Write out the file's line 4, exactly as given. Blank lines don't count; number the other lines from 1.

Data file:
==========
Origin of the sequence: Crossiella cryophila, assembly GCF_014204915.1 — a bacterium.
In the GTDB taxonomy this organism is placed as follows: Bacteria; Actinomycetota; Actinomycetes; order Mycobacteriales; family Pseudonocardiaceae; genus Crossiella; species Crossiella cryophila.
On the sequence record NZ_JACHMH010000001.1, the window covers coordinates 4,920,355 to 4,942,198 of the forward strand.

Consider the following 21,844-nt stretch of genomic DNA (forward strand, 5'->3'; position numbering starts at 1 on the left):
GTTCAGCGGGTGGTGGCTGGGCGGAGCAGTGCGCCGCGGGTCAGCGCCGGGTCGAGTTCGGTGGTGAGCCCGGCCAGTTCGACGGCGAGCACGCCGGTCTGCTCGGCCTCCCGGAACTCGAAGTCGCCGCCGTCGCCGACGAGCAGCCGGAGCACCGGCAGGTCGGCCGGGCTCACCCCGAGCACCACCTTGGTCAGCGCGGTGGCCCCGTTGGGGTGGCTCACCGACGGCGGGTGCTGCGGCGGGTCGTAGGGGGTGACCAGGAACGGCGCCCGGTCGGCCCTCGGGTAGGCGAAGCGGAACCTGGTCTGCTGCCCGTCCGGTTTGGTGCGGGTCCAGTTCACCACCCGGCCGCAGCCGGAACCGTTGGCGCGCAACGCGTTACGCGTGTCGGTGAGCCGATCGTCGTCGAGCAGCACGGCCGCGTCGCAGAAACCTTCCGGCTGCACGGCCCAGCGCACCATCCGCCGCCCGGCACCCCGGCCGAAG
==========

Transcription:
Consider the following 21,844-nt stretch of genomic DNA (forward strand, 5'->3'; position numbering starts at 1 on the left):